Researchers discover rate of ancient climate change varied by latitudes

Benroy Chan

UT researchers discovered climate change occurs much more rapidly at northern latitudes as opposed to equatorial latitudes, according to a UT press release.

The discovery, made by researchers at the UT Institute for Geophysics, found that the Younger Dryas, an abrupt cooling period from over 12,000 years ago, could lead to future understanding on how to deal with climate change issues. The researchers focused on Greenland as a high latitude region and the Philippines as a low latitude region, according to the release.

In the context of long time periods, climate change is considered abrupt when occurring during an average human’s lifespan, said Jud Partin, research associate in the Jackson School of Geosciences and leader of the study. Northern latitudes experience climate change more rapidly, and these fast changes warn of gradual changes that will later impact the rest of the world, according to the report.

Partin said that falling temperatures aren’t the only problem related to climate change. Decreasing rainfall significantly impacts crops.
“The Earth is capable of a lot of changes all on its own without humans causing anything,” Partin said.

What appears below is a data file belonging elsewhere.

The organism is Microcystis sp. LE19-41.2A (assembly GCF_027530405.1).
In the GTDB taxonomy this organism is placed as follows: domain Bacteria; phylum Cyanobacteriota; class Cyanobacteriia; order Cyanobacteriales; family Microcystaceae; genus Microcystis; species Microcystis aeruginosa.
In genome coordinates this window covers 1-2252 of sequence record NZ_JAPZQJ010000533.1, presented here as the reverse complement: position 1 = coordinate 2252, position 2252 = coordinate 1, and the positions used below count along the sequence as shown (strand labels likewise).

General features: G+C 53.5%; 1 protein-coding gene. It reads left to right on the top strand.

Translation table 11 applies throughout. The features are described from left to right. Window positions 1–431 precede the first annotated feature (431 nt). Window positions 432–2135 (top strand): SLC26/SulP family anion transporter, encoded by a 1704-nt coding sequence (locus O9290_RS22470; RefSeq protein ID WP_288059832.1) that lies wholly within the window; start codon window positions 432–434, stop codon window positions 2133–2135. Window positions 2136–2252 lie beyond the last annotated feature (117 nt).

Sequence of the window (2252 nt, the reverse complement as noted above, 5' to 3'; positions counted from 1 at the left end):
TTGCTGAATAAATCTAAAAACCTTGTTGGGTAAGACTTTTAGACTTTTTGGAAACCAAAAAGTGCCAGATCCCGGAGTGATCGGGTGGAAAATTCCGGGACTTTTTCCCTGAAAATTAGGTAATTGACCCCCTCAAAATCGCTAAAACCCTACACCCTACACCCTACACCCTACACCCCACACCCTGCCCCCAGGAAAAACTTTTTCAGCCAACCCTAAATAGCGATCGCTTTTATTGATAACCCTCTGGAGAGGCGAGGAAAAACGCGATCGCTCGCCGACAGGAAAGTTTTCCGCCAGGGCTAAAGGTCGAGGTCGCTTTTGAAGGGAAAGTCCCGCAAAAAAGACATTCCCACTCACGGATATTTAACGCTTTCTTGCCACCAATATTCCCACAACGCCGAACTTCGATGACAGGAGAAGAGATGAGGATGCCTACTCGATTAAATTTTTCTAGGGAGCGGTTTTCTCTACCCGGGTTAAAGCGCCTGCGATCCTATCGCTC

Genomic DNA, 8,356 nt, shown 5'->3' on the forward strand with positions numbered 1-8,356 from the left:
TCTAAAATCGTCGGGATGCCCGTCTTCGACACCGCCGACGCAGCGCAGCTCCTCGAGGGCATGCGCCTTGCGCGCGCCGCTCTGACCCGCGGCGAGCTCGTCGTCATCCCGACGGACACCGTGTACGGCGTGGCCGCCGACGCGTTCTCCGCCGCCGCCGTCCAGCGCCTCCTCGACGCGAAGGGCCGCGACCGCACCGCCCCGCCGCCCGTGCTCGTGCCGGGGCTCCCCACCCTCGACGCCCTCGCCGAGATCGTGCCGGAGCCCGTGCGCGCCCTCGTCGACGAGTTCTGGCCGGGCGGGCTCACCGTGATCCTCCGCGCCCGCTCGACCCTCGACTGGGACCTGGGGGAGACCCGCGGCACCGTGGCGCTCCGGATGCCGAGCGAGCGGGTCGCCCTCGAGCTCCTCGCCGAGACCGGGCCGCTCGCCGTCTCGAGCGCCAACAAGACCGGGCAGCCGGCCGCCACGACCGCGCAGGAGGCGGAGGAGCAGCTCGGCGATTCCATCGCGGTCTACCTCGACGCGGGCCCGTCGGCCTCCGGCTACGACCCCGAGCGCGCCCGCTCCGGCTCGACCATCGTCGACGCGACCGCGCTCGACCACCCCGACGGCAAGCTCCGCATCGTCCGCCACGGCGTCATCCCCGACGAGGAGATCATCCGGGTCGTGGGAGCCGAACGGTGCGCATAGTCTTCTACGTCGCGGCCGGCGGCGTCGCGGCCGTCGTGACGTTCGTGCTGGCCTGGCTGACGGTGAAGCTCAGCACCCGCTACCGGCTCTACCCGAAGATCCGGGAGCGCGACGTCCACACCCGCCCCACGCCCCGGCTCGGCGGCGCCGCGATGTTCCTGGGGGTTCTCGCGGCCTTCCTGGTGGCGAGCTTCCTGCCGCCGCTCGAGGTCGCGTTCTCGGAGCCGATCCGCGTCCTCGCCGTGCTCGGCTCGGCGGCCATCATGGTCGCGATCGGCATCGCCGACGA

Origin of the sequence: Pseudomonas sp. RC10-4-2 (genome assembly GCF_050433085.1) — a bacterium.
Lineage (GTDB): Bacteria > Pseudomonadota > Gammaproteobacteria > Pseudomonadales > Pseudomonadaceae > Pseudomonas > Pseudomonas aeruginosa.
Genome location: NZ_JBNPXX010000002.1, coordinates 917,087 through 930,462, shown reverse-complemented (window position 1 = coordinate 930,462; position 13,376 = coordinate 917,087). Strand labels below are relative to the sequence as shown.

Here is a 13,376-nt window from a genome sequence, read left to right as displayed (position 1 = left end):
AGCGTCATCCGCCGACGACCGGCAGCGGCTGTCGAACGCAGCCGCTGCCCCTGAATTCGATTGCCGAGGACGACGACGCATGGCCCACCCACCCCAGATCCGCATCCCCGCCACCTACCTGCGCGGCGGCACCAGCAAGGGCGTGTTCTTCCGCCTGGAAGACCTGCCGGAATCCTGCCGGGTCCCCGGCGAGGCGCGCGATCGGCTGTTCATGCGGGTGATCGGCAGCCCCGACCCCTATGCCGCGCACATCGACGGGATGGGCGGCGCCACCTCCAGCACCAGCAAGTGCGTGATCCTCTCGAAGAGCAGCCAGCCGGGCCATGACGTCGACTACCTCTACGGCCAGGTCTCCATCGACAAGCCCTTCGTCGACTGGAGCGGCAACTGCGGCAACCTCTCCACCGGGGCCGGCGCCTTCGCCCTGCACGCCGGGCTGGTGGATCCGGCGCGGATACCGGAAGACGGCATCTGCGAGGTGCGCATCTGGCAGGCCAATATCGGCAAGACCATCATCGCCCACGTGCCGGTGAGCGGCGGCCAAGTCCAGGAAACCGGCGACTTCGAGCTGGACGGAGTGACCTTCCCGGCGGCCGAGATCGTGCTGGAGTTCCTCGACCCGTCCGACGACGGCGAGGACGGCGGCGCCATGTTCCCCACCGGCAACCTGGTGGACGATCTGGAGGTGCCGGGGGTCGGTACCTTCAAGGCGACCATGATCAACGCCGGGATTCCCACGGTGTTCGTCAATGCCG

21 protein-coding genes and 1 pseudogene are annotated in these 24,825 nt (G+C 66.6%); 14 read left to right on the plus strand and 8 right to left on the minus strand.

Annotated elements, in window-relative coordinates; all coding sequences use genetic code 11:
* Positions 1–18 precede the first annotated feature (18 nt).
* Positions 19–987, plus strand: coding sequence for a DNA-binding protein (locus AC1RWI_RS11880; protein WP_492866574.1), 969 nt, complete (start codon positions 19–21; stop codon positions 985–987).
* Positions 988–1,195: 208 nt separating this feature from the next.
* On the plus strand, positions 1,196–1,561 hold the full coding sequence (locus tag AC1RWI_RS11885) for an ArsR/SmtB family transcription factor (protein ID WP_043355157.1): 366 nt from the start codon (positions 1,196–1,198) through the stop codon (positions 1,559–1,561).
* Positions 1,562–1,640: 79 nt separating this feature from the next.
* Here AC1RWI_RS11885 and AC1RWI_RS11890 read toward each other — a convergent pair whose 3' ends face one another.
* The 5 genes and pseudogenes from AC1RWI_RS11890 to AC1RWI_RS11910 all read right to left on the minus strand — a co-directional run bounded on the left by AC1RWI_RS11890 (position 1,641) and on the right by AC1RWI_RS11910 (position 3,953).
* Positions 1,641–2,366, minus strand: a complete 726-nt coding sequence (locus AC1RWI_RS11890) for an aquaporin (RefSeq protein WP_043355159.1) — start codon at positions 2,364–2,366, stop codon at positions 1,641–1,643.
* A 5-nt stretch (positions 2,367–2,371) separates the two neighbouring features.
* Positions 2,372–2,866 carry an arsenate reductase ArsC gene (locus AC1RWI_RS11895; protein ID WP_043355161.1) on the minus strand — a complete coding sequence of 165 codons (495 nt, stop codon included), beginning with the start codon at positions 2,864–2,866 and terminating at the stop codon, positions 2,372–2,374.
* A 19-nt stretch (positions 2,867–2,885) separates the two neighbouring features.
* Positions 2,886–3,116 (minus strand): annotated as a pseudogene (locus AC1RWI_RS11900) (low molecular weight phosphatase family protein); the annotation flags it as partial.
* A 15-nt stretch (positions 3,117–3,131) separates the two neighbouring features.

The presence of sea ice is what causes the difference in rates of climate change between Greenland and the Philippines, according to Yuko Okumura, research associate in the Jackson School of Geosciences and co-author of the study.

Greenland exists in an area with a lot of sea ice, whereas the Philippines does not.

Okumura said sea ice is an insulator between the ocean and the atmosphere. The ocean has the capacity to store up to 1,000 times the amount of heat compared to the atmosphere, and the sea ice present south of Greenland during the Younger Dryas likely insulated the atmosphere from oceanic heat, leading to drastic cooling, according to Okumura.

“It is important to develop an early warning system for future abrupt climate change, and our research suggests that we may observe faster, larger climate change in the high latitude regions than in the low latitude regions,” Okumura said.

Social work freshman Traquana Smith said she was amazed that scientists can make discoveries based on data that is so old.

“People from 12,000 years ago couldn’t have analyzed data like this, and it really shows how much science has evolved,” Smith said.
Partin said delayed action could slow the process to reverse effects.

“In general, there is always a lot of doom and gloom out there,” Partin said. “If you see a Hollywood movie, they’re going to want to dwell on it instead of the possibilities of recovery. It’s like a double-edged sword: If the temperatures in Greenland drop rapidly, it’s going to take a while for it to impact our world. If we wait too long to address the problem, it will take that much longer for conditions to return.”